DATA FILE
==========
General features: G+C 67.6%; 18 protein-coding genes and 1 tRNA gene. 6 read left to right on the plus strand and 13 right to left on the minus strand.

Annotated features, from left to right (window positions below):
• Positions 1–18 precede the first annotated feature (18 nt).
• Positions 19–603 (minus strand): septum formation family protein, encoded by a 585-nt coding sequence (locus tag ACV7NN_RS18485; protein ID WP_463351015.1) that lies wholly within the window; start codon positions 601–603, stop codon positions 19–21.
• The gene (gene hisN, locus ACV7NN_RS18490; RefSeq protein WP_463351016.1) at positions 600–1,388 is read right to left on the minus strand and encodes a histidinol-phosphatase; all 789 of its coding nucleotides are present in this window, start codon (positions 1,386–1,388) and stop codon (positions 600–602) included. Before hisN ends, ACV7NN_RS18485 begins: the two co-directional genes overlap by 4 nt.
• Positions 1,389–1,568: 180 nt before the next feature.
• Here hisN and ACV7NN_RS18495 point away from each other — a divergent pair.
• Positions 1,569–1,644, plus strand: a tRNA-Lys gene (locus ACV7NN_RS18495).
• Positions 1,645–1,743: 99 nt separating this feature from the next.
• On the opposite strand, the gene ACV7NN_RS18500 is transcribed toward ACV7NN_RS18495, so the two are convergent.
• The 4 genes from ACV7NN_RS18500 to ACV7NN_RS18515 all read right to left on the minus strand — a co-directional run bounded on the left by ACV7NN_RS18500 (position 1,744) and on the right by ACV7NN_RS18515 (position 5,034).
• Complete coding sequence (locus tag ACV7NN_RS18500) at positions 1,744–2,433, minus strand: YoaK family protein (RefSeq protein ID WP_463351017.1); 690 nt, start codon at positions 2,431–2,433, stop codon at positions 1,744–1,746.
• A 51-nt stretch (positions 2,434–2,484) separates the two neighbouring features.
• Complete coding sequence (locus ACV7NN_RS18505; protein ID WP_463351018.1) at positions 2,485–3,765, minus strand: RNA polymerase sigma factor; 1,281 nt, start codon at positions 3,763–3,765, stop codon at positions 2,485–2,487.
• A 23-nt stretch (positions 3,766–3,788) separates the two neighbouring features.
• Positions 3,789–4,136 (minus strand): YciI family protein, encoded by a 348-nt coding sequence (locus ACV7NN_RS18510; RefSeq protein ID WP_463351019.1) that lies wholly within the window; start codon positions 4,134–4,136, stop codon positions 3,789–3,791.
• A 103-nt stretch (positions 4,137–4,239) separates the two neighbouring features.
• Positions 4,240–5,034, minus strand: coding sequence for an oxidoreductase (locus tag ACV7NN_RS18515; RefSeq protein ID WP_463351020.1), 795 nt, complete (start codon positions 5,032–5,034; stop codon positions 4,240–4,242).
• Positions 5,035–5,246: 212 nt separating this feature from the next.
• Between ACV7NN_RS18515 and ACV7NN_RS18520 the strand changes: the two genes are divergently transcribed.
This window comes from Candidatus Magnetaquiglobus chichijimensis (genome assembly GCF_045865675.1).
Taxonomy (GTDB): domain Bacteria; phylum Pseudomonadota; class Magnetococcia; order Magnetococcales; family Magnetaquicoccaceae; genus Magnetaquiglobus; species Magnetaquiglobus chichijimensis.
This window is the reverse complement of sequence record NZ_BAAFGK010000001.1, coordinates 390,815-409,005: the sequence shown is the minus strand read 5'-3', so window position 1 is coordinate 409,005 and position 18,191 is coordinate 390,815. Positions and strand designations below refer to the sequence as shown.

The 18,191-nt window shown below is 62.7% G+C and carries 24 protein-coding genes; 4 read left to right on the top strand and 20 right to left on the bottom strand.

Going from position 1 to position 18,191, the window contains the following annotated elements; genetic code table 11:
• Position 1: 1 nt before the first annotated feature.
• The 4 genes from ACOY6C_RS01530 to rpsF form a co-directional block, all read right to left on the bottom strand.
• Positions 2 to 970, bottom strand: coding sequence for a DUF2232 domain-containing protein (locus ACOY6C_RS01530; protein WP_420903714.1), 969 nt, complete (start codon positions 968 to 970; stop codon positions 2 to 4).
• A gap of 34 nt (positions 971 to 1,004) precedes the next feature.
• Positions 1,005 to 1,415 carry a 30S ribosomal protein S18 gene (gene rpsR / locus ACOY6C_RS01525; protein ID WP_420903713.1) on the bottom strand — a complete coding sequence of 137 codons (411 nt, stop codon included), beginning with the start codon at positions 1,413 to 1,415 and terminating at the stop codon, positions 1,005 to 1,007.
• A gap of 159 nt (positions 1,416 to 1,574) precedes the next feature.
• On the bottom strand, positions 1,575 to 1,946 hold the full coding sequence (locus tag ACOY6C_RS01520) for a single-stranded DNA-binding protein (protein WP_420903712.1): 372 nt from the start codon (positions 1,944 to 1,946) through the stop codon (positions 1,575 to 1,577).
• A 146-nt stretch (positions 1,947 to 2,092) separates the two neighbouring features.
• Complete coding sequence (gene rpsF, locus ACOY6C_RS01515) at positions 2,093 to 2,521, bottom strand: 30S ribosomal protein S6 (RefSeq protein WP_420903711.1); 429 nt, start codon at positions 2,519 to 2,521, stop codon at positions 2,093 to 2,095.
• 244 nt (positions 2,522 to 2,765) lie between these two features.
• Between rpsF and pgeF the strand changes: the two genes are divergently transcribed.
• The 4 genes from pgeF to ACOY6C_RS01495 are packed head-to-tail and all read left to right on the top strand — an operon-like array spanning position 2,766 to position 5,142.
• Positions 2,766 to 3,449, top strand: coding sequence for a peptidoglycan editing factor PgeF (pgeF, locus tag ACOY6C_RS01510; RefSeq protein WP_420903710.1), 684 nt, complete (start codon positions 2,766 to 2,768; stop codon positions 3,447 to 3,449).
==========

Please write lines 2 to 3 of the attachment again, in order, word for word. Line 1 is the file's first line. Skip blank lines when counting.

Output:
Annotated features, from left to right (window positions below):
• Positions 1–18 precede the first annotated feature (18 nt).